Hardy metal chassis, Comfortable self-adjusting suspension headband, Tight and controlled bass, Sparkly and well-extended highs, Well-detailed in-class
Wobbly joints and loose adjustment mechanisms, Earpads are on the smaller side, Congested and recessed midrange, Soundstage has almost no depth
The TX-901 is an honest first try for the new brand that feels specifically designed for genres with minimal focus on vocals and I think this will be a deal breaker for many.
Ovidius is a new brand to me and also relatively new with just three products available, at least, internationally. The B1 was their first, a dongle-style DAC/AMP that was praised for its power output. Just a few months later, the company is branching out with the release of the new RX100 IEM and TX-901 full-size headphone. The latter is perhaps most interesting due to its adoption of huge 100mm planar magnetic drivers alongside a honeycomb acoustic structure and metal design. The headphone is outfitted with a self-adjusting headband and OCC silver-palladium hybrid cable for good measure. On paper, this headphone is shaping up to be a great addition to the mid-fi open-back headphone market, which is a refreshing change coming from the mostly upmarket releases that exceed the budget of the average consumer.
The TX-901 just launched for $499.99 USD. You can read all about it and treat yourself to a unit on Linsoul!
I would like to thank Kareena from Linsoul very much for her quick communication and for reaching out to organise a review of the TX-901. All words are my own and there is no monetary incentive for a positive review. Despite receiving the headphones free of cost, I will attempt to be as objective as possible in my evaluation.
- Driver: 100mm planar diaphragm driver
- Frequency response: 15 Hz – 40 kHz
- Impedance: 60 Ohms
- Sensitivity: 105 dB
- Weight: Around 400g
At this price range I generally don’t expect too much on the unboxing and accessories side, but even then, the TX-901 is a rather basic package. It comes in a large box with a printed graphic sleeve on the exterior. Sliding it off and opening up the box reveals the headphones within a foam inlet and the cable within a separate carboard box. There are no other accessories included such as a ¼” adaptor or even a balanced cable. No carrying case or pouch is included either. For the asking price, these would have been nice additions though this isn’t necessarily something that competitors include either.
Unique is surely the word that comes to mind when laying eyes on the TX-901. It looks equal parts Bose 700 and Meze 99 Classics with its elongated earcup hangers and dual-spring self-adjusting suspension headband. However, in the hand this comes across as far more than an imitation for the chassis employs a wholly metal construction that gives it a good sense of weight and solidity. I am especially enamoured with the earcups whose geometric design showcases impressive machining and achieves a fascinating aesthetic. That said, the tolerances aren’t what you’d see on something like a Meze headphone as parts don’t quite line up and hinges articulate loosely with noticeable wobble. This means they don’t feel quite as nice as they look I the hand. At the same time, this does provide heaps of adjustment for different head shapes.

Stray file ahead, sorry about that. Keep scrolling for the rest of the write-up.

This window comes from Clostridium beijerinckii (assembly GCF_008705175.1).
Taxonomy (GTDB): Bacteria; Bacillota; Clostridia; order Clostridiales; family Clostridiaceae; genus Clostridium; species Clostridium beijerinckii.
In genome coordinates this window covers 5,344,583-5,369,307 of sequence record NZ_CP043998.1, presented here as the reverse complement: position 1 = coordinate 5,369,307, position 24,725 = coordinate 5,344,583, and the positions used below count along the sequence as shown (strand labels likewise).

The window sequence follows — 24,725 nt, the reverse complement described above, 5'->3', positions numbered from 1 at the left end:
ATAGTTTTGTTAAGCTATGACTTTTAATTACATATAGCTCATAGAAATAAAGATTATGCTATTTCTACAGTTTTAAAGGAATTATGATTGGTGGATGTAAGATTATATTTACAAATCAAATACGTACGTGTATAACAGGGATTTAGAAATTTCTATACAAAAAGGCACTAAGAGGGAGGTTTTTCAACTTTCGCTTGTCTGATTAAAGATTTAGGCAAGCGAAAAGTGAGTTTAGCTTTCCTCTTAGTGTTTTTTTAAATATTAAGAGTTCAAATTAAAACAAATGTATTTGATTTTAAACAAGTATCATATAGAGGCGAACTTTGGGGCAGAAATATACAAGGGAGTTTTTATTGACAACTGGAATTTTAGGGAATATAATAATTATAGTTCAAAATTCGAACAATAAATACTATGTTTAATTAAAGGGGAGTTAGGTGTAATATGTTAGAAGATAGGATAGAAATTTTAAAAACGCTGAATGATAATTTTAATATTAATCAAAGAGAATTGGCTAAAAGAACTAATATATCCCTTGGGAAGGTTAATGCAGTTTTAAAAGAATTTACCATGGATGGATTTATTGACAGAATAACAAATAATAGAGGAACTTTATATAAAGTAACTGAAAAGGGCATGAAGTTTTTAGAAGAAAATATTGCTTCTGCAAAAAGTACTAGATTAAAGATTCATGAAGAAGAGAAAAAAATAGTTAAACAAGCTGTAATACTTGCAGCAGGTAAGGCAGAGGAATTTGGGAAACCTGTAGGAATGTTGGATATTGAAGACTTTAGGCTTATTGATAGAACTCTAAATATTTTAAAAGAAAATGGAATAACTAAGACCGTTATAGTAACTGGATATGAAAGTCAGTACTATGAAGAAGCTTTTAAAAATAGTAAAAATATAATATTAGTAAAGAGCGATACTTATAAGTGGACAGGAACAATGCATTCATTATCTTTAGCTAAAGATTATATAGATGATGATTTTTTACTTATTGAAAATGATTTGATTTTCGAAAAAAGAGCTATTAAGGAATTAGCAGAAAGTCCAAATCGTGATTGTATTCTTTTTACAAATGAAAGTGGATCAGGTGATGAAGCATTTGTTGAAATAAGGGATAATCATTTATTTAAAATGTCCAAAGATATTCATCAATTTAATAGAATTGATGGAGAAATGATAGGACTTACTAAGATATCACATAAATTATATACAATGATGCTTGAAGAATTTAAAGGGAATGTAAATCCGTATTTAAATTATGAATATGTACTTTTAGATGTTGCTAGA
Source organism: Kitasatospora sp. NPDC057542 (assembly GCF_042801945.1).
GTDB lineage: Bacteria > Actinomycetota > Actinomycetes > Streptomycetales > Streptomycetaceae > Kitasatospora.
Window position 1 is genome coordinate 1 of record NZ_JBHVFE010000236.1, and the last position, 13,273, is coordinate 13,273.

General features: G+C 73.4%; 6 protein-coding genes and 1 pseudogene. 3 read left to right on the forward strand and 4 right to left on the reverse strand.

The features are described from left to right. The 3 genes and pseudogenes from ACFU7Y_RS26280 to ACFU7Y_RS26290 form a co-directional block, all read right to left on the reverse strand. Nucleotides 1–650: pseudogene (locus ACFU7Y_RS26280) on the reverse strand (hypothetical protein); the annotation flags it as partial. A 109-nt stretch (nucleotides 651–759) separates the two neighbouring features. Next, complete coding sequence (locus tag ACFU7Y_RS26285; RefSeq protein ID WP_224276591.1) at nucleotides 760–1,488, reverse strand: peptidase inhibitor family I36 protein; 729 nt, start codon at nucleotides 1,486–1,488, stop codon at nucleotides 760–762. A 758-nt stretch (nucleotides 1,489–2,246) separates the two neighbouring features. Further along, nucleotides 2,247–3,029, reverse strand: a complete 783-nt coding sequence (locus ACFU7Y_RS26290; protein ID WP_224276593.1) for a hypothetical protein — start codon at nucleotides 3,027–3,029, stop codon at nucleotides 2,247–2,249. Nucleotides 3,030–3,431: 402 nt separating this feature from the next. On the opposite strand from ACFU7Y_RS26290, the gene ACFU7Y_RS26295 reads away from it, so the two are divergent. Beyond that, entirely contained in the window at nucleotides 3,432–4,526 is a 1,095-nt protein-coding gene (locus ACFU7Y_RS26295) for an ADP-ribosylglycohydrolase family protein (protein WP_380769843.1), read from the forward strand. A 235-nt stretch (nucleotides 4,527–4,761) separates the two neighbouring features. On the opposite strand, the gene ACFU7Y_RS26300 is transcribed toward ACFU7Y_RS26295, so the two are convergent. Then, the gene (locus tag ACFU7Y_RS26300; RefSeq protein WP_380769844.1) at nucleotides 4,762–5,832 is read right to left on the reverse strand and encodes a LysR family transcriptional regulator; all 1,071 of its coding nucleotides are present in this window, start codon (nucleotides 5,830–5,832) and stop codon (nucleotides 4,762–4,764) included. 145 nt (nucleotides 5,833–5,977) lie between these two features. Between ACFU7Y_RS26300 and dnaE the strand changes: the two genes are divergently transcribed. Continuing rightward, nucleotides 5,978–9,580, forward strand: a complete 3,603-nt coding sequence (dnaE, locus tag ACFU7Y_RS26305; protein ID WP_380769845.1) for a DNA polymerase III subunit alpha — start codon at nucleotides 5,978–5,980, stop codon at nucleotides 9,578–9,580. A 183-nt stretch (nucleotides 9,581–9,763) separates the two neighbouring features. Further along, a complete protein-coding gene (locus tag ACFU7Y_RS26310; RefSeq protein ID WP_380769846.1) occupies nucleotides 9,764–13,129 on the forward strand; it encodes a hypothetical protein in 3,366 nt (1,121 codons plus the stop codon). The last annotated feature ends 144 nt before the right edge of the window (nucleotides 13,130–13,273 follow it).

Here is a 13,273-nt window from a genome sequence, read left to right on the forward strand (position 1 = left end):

The headphones use a dual-entry removable cable system with 4-pole 2.5mm connectors. This allows for the use of a balanced cable, however, the stock cable does have a 3.5mm termination and no aftermarket balanced cable is available from the brand at present. I do like how the connectors integrates into the cylindrical hangers for a coherent look, however, you will case-friendly plugs for aftermarket cables as the connectors are recessed. Beyond this, the cable itself showcases good quality. It’s a little thin but otherwise supple with no memory and a soft fabric jacket. While there are no strain reliefs at each termination, the fabric sheath should help with durability over time.
Fit & Comfort –
Incidentally, the wearing experience isn’t quite as nice as I would have hoped despite not having obvious weaknesses per say. They certainly don’t have the effortless comfort of Meze’s headphones despite the similar headband system. And this is likely the best part of these headphones as the suspension design means hotspots are a non-issue since the weight is spread over a larger area. The height self-adjusts as you put the headphones on, and the elastic has well-considered tension so as to balance the weight of the headphones and wearing comfort long-term. Clamp force is also quite low which contributes to a relatively comfortable experience overall.
The main issue I’ve found is the earpads and the earcup adjustment mechanism. Since the hinges are so loose and clamp force is low, fit stability leaves to be desired and finding a perfect seal takes a little more work than most headphones. Interestingly, the renders of these headphones show fabric pads, but my unit shipped with much nicer lambskin leather earpads. They are slightly angled and were just deep enough to encompass my average shaped ears. Those with large ears may, however, struggle with their ears touching the driver.
The pads have memory foam padding too, however, it is strangely stiff and requires a kind of warm up before they really start to comfortably conform. Despite not feeling quite as comfortable as they look, I cannot complain with the long-term comfort of these headphones. Once the foam warms up and the earcups are positioned, I experienced no hotspots despite the higher 400g weight of the metal chassis.